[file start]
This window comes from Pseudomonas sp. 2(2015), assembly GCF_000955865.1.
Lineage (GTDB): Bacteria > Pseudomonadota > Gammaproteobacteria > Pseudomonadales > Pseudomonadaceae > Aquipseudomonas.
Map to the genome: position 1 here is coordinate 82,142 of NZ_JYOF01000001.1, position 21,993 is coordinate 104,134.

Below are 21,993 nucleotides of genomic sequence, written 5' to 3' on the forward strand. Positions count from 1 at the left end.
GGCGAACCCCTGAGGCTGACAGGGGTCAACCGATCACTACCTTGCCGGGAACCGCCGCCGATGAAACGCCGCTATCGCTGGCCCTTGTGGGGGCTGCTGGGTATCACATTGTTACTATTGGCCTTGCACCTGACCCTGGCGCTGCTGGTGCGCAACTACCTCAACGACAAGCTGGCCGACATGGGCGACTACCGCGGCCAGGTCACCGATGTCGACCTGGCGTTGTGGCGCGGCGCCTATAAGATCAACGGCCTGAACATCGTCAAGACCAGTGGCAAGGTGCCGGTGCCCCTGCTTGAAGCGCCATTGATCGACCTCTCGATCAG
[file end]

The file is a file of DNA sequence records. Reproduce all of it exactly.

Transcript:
This window comes from Pseudomonas sp. 2(2015), assembly GCF_000955865.1.
Lineage (GTDB): Bacteria > Pseudomonadota > Gammaproteobacteria > Pseudomonadales > Pseudomonadaceae > Aquipseudomonas.
Map to the genome: position 1 here is coordinate 82,142 of NZ_JYOF01000001.1, position 21,993 is coordinate 104,134.

Below are 21,993 nucleotides of genomic sequence, written 5' to 3' on the forward strand. Positions count from 1 at the left end.
GGCGAACCCCTGAGGCTGACAGGGGTCAACCGATCACTACCTTGCCGGGAACCGCCGCCGATGAAACGCCGCTATCGCTGGCCCTTGTGGGGGCTGCTGGGTATCACATTGTTACTATTGGCCTTGCACCTGACCCTGGCGCTGCTGGTGCGCAACTACCTCAACGACAAGCTGGCCGACATGGGCGACTACCGCGGCCAGGTCACCGATGTCGACCTGGCGTTGTGGCGCGGCGCCTATAAGATCAACGGCCTGAACATCGTCAAGACCAGTGGCAAGGTGCCGGTGCCCCTGCTTGAAGCGCCATTGATCGACCTCTCGATCAG